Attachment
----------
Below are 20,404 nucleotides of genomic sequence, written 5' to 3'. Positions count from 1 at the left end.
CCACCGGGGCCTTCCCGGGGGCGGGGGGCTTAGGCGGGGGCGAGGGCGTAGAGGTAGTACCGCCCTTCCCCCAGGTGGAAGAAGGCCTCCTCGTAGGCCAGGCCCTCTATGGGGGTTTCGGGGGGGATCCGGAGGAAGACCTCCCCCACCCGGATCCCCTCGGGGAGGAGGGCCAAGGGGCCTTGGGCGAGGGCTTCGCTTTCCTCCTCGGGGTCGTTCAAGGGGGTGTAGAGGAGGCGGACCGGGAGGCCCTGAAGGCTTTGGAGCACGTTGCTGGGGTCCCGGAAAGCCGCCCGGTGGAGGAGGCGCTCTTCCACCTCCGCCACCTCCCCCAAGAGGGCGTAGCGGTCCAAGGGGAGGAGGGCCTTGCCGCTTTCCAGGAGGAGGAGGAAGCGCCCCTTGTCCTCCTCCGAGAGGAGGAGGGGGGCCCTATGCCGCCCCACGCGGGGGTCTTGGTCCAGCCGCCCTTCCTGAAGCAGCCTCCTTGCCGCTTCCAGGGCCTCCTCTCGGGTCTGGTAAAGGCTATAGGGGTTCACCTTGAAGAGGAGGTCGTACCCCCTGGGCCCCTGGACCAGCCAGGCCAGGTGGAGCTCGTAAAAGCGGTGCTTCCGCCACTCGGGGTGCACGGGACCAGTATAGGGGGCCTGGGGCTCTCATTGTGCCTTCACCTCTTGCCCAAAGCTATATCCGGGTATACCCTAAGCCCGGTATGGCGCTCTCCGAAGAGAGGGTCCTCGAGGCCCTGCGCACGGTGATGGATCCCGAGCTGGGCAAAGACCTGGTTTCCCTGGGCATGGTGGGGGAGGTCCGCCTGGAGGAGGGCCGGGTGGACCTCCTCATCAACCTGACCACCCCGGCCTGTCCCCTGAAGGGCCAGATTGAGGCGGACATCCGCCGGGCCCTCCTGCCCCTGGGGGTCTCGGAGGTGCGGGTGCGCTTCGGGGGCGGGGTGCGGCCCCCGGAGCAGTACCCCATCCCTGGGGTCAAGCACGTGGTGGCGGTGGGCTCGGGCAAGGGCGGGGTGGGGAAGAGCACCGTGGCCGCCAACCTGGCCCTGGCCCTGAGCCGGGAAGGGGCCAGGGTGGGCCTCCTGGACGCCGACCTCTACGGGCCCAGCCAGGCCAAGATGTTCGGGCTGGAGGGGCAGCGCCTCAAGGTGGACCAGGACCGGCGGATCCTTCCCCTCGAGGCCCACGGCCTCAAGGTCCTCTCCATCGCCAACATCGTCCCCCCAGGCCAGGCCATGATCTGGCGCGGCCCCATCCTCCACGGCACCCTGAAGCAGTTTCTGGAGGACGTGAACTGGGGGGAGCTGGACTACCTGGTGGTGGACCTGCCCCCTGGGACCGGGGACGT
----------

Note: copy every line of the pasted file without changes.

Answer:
Below are 20,404 nucleotides of genomic sequence, written 5' to 3'. Positions count from 1 at the left end.
CCACCGGGGCCTTCCCGGGGGCGGGGGGCTTAGGCGGGGGCGAGGGCGTAGAGGTAGTACCGCCCTTCCCCCAGGTGGAAGAAGGCCTCCTCGTAGGCCAGGCCCTCTATGGGGGTTTCGGGGGGGATCCGGAGGAAGACCTCCCCCACCCGGATCCCCTCGGGGAGGAGGGCCAAGGGGCCTTGGGCGAGGGCTTCGCTTTCCTCCTCGGGGTCGTTCAAGGGGGTGTAGAGGAGGCGGACCGGGAGGCCCTGAAGGCTTTGGAGCACGTTGCTGGGGTCCCGGAAAGCCGCCCGGTGGAGGAGGCGCTCTTCCACCTCCGCCACCTCCCCCAAGAGGGCGTAGCGGTCCAAGGGGAGGAGGGCCTTGCCGCTTTCCAGGAGGAGGAGGAAGCGCCCCTTGTCCTCCTCCGAGAGGAGGAGGGGGGCCCTATGCCGCCCCACGCGGGGGTCTTGGTCCAGCCGCCCTTCCTGAAGCAGCCTCCTTGCCGCTTCCAGGGCCTCCTCTCGGGTCTGGTAAAGGCTATAGGGGTTCACCTTGAAGAGGAGGTCGTACCCCCTGGGCCCCTGGACCAGCCAGGCCAGGTGGAGCTCGTAAAAGCGGTGCTTCCGCCACTCGGGGTGCACGGGACCAGTATAGGGGGCCTGGGGCTCTCATTGTGCCTTCACCTCTTGCCCAAAGCTATATCCGGGTATACCCTAAGCCCGGTATGGCGCTCTCCGAAGAGAGGGTCCTCGAGGCCCTGCGCACGGTGATGGATCCCGAGCTGGGCAAAGACCTGGTTTCCCTGGGCATGGTGGGGGAGGTCCGCCTGGAGGAGGGCCGGGTGGACCTCCTCATCAACCTGACCACCCCGGCCTGTCCCCTGAAGGGCCAGATTGAGGCGGACATCCGCCGGGCCCTCCTGCCCCTGGGGGTCTCGGAGGTGCGGGTGCGCTTCGGGGGCGGGGTGCGGCCCCCGGAGCAGTACCCCATCCCTGGGGTCAAGCACGTGGTGGCGGTGGGCTCGGGCAAGGGCGGGGTGGGGAAGAGCACCGTGGCCGCCAACCTGGCCCTGGCCCTGAGCCGGGAAGGGGCCAGGGTGGGCCTCCTGGACGCCGACCTCTACGGGCCCAGCCAGGCCAAGATGTTCGGGCTGGAGGGGCAGCGCCTCAAGGTGGACCAGGACCGGCGGATCCTTCCCCTCGAGGCCCACGGCCTCAAGGTCCTCTCCATCGCCAACATCGTCCCCCCAGGCCAGGCCATGATCTGGCGCGGCCCCATCCTCCACGGCACCCTGAAGCAGTTTCTGGAGGACGTGAACTGGGGGGAGCTGGACTACCTGGTGGTGGACCTGCCCCCTGGGACCGGGGACGT